Tesla fan, owner, and popular YouTube influencer Bjørn Nyland notes that since a Tesla "caused" this accident, it will soon become global news. He admits that phantom braking is a reality and needs to be addressed, but valid arguments can be made about whether or not it's at fault in accidents like this. The sudden braking "caused" the chain reaction, but the following drivers are also at fault.
EDITOR'S NOTE: Bjørn Nyland has released a follow-up video related to the phantom braking. We've included it at the bottom of this article. He says he fielded many comments about the issue. He also shares that many other cars with automatic braking features also have this problem.
Some people claim the car slowed due to a speed limit change. Nyland disagrees. Perhaps the system isn't safe to use on such a winding and shadowy road? In the end, none of this really matters. As we explained before, the person following the Tesla was responsible for stopping, as were any other cars that were following the pack. However, pointing out system concerns like this will help alert automakers like Tesla to make necessary changes to the technology.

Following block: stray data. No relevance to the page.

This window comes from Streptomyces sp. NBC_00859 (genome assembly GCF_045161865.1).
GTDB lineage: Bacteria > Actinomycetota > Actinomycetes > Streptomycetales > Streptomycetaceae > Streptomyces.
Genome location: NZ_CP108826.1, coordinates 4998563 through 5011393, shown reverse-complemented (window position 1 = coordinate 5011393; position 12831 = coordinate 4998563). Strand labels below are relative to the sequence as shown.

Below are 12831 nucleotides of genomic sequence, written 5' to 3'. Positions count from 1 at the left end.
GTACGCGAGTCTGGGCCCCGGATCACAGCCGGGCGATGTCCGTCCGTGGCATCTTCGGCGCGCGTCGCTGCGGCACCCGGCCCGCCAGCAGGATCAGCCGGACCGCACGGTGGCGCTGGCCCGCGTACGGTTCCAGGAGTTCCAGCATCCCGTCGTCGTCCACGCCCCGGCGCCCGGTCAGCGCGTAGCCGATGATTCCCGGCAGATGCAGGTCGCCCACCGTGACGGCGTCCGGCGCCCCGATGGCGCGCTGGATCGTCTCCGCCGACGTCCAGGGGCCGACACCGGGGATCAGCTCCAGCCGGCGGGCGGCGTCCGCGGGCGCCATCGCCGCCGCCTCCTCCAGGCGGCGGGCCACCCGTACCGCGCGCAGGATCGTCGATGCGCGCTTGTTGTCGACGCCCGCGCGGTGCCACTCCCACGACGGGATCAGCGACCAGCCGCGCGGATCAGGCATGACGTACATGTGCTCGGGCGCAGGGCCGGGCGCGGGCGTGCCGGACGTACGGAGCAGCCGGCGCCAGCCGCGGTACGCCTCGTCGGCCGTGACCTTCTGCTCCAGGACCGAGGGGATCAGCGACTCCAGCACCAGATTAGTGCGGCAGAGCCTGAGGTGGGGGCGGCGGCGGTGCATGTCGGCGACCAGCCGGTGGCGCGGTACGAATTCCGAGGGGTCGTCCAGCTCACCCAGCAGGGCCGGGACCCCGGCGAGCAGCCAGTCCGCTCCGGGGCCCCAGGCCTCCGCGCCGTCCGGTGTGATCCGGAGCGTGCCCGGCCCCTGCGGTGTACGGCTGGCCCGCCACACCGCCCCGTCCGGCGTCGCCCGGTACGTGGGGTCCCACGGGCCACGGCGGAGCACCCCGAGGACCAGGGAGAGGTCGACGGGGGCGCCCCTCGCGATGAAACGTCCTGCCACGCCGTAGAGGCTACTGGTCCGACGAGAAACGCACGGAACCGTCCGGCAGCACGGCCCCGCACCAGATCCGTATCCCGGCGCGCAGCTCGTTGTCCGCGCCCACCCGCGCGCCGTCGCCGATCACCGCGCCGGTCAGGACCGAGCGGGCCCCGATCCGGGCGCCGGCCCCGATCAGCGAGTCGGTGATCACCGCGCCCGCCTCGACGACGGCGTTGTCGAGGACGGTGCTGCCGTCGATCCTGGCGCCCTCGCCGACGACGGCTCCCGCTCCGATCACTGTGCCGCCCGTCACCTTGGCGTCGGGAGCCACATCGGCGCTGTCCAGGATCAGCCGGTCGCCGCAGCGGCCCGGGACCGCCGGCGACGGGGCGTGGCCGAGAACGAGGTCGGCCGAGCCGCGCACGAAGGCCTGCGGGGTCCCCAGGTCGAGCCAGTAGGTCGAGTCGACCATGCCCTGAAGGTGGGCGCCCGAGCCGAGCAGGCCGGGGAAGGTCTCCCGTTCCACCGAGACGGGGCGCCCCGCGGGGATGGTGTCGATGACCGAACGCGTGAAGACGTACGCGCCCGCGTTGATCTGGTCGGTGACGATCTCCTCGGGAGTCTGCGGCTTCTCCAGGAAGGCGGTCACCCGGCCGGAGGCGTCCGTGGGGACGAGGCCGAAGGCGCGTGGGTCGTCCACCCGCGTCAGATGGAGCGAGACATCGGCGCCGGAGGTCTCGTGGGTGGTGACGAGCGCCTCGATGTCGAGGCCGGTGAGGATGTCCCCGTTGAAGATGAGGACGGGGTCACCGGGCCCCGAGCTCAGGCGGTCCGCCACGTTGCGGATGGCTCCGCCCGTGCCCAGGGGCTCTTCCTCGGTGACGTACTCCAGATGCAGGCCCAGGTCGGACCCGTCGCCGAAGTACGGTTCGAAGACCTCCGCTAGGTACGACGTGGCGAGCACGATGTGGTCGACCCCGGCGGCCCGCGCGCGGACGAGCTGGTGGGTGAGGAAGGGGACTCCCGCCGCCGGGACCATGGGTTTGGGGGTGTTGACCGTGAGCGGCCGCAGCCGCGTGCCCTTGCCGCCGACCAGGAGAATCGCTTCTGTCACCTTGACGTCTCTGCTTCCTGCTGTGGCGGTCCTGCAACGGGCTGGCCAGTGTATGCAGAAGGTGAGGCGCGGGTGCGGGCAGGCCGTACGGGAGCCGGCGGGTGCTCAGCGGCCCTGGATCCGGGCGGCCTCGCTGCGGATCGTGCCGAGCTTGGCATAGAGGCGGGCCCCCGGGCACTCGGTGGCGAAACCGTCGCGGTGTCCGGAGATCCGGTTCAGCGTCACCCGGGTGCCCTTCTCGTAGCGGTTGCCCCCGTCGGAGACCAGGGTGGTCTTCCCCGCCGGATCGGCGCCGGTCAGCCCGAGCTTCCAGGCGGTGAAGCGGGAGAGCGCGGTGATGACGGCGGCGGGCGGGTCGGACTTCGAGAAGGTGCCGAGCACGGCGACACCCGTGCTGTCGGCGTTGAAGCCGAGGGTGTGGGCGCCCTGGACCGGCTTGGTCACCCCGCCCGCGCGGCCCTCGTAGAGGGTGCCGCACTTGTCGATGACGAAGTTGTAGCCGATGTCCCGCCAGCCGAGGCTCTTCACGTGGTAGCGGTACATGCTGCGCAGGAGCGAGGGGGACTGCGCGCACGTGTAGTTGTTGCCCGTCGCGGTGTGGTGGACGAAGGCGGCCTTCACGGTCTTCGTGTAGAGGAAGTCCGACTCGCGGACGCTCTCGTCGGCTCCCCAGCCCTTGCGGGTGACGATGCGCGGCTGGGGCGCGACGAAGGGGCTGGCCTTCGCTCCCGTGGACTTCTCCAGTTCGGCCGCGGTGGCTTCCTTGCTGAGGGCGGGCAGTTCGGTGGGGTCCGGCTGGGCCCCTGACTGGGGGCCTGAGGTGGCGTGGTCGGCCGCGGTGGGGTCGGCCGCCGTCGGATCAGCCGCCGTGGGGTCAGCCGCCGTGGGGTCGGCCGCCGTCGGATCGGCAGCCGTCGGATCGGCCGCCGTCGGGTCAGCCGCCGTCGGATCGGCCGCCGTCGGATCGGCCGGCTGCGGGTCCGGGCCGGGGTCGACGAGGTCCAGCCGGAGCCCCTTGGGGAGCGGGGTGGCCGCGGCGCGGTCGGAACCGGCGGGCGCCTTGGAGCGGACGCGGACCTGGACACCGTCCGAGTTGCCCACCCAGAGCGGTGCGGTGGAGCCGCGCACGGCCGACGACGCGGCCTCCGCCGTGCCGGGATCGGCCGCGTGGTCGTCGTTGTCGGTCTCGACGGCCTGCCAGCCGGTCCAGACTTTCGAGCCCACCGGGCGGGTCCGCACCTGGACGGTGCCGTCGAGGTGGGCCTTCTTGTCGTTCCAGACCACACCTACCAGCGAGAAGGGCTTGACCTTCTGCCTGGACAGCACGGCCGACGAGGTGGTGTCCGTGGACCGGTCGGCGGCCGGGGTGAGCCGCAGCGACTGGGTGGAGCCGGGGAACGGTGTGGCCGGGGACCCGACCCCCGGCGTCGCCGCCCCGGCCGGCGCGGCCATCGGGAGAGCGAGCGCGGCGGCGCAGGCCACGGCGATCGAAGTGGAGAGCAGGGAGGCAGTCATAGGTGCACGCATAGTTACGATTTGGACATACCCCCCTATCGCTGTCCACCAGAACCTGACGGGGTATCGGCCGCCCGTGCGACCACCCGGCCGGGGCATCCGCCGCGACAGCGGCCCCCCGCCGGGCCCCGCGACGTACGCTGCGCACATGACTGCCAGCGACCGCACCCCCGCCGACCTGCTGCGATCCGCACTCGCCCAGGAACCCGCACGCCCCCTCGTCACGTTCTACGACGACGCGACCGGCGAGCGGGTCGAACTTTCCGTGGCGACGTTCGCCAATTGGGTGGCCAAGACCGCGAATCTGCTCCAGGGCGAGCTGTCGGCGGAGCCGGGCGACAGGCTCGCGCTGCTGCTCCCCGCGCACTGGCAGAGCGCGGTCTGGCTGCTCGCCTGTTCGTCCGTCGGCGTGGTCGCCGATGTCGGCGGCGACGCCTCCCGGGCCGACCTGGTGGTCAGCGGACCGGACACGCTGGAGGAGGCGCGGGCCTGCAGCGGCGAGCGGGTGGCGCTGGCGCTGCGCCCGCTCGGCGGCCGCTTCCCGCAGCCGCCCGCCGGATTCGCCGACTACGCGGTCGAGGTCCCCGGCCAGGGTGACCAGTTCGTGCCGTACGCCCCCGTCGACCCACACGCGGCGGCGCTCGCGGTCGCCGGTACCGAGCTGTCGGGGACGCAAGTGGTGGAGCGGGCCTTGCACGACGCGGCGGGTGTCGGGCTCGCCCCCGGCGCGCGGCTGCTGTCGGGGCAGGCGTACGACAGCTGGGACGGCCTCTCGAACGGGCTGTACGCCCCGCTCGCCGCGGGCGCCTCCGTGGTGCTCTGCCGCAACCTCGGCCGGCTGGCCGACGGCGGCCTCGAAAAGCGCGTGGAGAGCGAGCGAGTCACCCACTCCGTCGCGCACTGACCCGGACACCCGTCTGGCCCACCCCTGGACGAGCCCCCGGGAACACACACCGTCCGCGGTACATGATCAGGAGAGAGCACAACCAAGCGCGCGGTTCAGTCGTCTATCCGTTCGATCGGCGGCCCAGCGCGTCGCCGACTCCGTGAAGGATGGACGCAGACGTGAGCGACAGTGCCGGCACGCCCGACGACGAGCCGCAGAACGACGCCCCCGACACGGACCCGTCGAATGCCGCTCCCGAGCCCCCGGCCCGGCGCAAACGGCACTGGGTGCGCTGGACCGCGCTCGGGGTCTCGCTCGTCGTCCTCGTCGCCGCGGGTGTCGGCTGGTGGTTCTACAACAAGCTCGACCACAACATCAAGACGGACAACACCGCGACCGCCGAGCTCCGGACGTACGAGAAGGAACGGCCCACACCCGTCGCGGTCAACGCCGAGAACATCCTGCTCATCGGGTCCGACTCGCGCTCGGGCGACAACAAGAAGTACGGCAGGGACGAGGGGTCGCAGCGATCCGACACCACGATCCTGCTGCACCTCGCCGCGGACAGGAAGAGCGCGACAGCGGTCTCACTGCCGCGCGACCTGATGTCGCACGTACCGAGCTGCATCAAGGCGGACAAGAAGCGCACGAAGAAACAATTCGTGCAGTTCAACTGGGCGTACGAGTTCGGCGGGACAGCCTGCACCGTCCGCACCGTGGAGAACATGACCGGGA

While new safety technology can save lives, it's far from perfect. As we pointed out just the other day, human drivers are far from perfect as well. Cars with advanced driver assistance technologies like adaptive cruise control and automatic emergency braking can sometimes brake by mistake (humans apply the brakes when it's unnecessary as well). Tesla's active safety features and Autopilot system are no exception. Such sudden phantom braking can lead to collisions. Keep in mind, though, that these systems are set up with a specific level of sensitivity to react, slow the car, and save lives.
Regardless of "who" or "what" is piloting a vehicle, it's always the job of the following vehicle drivers to maintain a safe distance, pay attention, and brake when necessary. Hopefully, someday we'll have active safety systems that are "foolproof" and "problem-free." That day is not likely going to come in the near future. So, it's our job as good drivers to remain vigilant at all times.
Check out the video for Nyland's detailed analysis of the situation. He's well-aware of the location of the crash and uses Google maps to survey the area and explain what happened.
Have you experienced phantom braking in your Tesla? How about in another car? What's your overall take on the topic?
Video Description via Bjørn Nyland on YouTube:
Tesla phantom braking caused chain collision